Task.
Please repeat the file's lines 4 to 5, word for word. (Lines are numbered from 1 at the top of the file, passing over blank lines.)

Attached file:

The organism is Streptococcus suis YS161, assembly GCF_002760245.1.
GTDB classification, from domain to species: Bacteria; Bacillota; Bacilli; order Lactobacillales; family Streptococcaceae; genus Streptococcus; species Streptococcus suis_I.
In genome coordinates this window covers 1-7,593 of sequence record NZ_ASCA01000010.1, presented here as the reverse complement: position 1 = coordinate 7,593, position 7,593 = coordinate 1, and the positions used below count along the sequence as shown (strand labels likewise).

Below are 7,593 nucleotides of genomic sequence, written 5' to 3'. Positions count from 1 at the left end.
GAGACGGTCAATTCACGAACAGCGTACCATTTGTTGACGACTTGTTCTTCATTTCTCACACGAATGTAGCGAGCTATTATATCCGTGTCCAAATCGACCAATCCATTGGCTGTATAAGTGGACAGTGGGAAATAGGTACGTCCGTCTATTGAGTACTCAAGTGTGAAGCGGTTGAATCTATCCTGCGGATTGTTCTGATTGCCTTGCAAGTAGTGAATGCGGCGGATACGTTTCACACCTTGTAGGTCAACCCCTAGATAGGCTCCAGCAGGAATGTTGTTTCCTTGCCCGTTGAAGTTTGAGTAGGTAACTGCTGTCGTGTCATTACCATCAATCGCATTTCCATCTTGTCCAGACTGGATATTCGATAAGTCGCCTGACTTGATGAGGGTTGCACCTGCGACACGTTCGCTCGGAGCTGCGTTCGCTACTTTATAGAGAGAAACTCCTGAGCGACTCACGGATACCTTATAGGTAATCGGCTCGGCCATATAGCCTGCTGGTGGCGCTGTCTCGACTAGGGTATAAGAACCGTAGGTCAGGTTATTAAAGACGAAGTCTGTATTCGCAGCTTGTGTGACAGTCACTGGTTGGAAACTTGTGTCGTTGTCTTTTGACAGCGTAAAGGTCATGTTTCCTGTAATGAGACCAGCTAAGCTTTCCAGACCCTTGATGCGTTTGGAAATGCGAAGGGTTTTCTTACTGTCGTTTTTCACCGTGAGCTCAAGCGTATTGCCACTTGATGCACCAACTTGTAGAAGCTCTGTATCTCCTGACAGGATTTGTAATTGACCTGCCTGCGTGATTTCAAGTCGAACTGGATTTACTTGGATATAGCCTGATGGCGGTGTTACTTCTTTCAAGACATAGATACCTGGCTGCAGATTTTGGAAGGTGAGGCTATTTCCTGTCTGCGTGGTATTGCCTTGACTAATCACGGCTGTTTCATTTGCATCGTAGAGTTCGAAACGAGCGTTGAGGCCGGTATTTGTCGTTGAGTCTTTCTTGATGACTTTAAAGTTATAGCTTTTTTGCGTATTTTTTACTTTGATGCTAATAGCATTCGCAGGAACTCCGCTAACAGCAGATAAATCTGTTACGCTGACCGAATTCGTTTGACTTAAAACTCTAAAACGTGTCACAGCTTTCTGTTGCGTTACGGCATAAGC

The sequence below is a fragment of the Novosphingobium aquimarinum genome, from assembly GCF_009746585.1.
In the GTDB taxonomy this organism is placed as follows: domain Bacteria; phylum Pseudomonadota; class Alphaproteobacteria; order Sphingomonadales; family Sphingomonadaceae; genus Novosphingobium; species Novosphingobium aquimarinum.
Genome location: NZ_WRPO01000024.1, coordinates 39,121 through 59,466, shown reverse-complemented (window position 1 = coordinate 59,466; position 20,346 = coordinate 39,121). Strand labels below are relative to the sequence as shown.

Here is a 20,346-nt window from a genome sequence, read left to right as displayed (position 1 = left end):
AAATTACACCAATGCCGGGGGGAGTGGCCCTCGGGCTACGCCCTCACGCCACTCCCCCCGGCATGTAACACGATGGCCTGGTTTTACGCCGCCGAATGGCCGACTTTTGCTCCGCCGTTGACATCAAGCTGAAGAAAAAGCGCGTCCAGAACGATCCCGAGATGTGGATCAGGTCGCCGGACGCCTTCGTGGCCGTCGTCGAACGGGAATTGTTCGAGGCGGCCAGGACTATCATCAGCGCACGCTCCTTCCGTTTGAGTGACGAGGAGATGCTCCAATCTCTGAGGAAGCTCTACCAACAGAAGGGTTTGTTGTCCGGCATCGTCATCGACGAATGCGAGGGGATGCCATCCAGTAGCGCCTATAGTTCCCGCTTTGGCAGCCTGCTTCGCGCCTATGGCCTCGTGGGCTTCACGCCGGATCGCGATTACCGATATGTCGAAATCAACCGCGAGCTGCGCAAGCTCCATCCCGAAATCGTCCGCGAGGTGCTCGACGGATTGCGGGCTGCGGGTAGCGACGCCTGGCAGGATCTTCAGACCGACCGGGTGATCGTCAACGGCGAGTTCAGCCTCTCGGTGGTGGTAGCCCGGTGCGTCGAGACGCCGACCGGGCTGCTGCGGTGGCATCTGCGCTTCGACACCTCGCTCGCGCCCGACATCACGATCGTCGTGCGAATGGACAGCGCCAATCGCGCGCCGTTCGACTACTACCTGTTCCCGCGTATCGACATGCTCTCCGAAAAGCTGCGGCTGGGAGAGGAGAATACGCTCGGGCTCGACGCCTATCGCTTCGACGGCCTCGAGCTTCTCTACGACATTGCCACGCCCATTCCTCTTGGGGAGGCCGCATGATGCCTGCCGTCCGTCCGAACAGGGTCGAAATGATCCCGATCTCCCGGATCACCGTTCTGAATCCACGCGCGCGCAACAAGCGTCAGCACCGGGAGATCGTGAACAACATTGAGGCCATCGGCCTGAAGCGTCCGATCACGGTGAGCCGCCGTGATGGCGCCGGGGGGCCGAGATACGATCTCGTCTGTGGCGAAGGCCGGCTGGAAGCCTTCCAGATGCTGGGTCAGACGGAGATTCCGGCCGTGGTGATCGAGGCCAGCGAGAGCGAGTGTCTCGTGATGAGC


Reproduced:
Below are 7,593 nucleotides of genomic sequence, written 5' to 3'. Positions count from 1 at the left end.
GAGACGGTCAATTCACGAACAGCGTACCATTTGTTGACGACTTGTTCTTCATTTCTCACACGAATGTAGCGAGCTATTATATCCGTGTCCAAATCGACCAATCCATTGGCTGTATAAGTGGACAGTGGGAAATAGGTACGTCCGTCTATTGAGTACTCAAGTGTGAAGCGGTTGAATCTATCCTGCGGATTGTTCTGATTGCCTTGCAAGTAGTGAATGCGGCGGATACGTTTCACACCTTGTAGGTCAACCCCTAGATAGGCTCCAGCAGGAATGTTGTTTCCTTGCCCGTTGAAGTTTGAGTAGGTAACTGCTGTCGTGTCATTACCATCAATCGCATTTCCATCTTGTCCAGACTGGATATTCGATAAGTCGCCTGACTTGATGAGGGTTGCACCTGCGACACGTTCGCTCGGAGCTGCGTTCGCTACTTTATAGAGAGAAACTCCTGAGCGACTCACGGATACCTTATAGGTAATCGGCTCGGCCATATAGCCTGCTGGTGGCGCTGTCTCGACTAGGGTATAAGAACCGTAGGTCAGGTTATTAAAGACGAAGTCTGTATTCGCAGCTTGTGTGACAGTCACTGGTTGGAAACTTGTGTCGTTGTCTTTTGACAGCGTAAAGGTCATGTTTCCTGTAATGAGACCAGCTAAGCTTTCCAGACCCTTGATGCGTTTGGAAATGCGAAGGGTTTTCTTACTGTCGTTTTTCACCGTGAGCTCAAGCGTATTGCCACTTGATGCACCAACTTGTAGAAGCTCTGTATCTCCTGACAGGATTTGTAATTGACCTGCCTGCGTGATTTCAAGTCGAACTGGATTTACTTGGATATAGCCTGATGGCGGTGTTACTTCTTTCAAGACATAGATACCTGGCTGCAGATTTTGGAAGGTGAGGCTATTTCCTGTCTGCGTGGTATTGCCTTGACTAATCACGGCTGTTTCATTTGCATCGTAGAGTTCGAAACGAGCGTTGAGGCCGGTATTTGTCGTTGAGTCTTTCTTGATGACTTTAAAGTTATAGCTTTTTTGCGTATTTTTTACTTTGATGCTAATAGCATTCGCAGGAACTCCGCTAACAGCAGATAAATCTGTTACGCTGACCGAATTCGTTTGACTTAAAACTCTAAAACGTGTCACAGCTTTCTGTTGCGTTACGGCATAAGC